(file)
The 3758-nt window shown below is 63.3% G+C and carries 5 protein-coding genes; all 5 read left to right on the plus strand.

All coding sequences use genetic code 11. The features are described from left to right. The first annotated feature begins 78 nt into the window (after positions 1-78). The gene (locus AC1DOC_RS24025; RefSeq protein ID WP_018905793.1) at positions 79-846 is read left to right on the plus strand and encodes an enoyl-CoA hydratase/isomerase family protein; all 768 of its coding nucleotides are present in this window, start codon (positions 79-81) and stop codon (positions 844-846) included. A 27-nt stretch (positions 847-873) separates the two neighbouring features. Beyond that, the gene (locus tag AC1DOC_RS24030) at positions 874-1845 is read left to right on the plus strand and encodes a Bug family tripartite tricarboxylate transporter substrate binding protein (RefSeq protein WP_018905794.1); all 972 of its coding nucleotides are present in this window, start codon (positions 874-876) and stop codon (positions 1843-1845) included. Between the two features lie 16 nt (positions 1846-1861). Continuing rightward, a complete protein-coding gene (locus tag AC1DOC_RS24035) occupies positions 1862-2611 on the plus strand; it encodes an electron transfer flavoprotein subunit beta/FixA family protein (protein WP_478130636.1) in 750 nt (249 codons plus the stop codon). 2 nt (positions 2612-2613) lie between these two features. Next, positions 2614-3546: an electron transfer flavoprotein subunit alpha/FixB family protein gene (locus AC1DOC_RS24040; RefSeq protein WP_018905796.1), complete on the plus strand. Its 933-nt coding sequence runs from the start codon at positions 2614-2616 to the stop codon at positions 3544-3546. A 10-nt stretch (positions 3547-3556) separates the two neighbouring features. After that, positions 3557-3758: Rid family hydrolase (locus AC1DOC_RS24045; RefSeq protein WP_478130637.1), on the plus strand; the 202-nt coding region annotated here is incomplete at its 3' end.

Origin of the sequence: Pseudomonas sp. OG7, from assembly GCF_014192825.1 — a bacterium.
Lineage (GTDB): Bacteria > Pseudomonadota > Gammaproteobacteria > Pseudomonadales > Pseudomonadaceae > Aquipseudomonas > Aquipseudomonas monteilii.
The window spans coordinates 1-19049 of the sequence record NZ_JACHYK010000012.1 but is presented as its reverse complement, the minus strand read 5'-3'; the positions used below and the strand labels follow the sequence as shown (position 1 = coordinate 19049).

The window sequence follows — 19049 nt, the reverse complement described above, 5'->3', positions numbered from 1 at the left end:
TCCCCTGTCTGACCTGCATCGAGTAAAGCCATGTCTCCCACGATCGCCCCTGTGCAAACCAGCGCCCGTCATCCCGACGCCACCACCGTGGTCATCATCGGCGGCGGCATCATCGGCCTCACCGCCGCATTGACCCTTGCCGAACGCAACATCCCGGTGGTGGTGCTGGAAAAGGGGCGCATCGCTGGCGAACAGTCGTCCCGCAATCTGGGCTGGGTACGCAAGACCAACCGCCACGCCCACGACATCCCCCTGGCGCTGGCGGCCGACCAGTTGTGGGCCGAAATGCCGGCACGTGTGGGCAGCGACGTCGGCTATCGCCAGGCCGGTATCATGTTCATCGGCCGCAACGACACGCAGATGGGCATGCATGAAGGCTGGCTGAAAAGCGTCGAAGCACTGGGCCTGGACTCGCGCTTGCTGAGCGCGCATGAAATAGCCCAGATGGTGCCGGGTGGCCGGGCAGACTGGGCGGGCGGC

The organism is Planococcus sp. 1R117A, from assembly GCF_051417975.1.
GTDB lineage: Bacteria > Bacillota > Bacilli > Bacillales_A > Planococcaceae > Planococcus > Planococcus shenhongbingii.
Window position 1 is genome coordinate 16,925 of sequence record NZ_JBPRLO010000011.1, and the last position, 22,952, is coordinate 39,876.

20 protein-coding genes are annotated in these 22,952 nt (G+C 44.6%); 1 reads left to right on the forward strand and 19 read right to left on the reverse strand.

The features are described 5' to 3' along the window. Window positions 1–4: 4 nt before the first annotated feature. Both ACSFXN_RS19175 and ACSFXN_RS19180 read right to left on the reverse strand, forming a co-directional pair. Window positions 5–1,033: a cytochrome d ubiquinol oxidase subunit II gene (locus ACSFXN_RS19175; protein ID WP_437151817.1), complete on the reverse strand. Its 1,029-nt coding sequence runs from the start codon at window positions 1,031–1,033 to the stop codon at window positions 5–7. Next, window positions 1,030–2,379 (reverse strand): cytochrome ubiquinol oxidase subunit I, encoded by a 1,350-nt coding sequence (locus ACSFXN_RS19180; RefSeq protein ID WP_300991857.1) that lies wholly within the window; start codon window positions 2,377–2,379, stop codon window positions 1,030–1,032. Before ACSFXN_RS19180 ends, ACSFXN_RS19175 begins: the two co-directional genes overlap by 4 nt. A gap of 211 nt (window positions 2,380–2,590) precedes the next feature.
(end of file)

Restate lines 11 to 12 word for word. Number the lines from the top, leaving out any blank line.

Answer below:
20 protein-coding genes are annotated in these 22,952 nt (G+C 44.6%); 1 reads left to right on the forward strand and 19 read right to left on the reverse strand.

The features are described 5' to 3' along the window. Window positions 1–4: 4 nt before the first annotated feature. Both ACSFXN_RS19175 and ACSFXN_RS19180 read right to left on the reverse strand, forming a co-directional pair. Window positions 5–1,033: a cytochrome d ubiquinol oxidase subunit II gene (locus ACSFXN_RS19175; protein ID WP_437151817.1), complete on the reverse strand. Its 1,029-nt coding sequence runs from the start codon at window positions 1,031–1,033 to the stop codon at window positions 5–7. Next, window positions 1,030–2,379 (reverse strand): cytochrome ubiquinol oxidase subunit I, encoded by a 1,350-nt coding sequence (locus ACSFXN_RS19180; RefSeq protein ID WP_300991857.1) that lies wholly within the window; start codon window positions 2,377–2,379, stop codon window positions 1,030–1,032. Before ACSFXN_RS19180 ends, ACSFXN_RS19175 begins: the two co-directional genes overlap by 4 nt. A gap of 211 nt (window positions 2,380–2,590) precedes the next feature.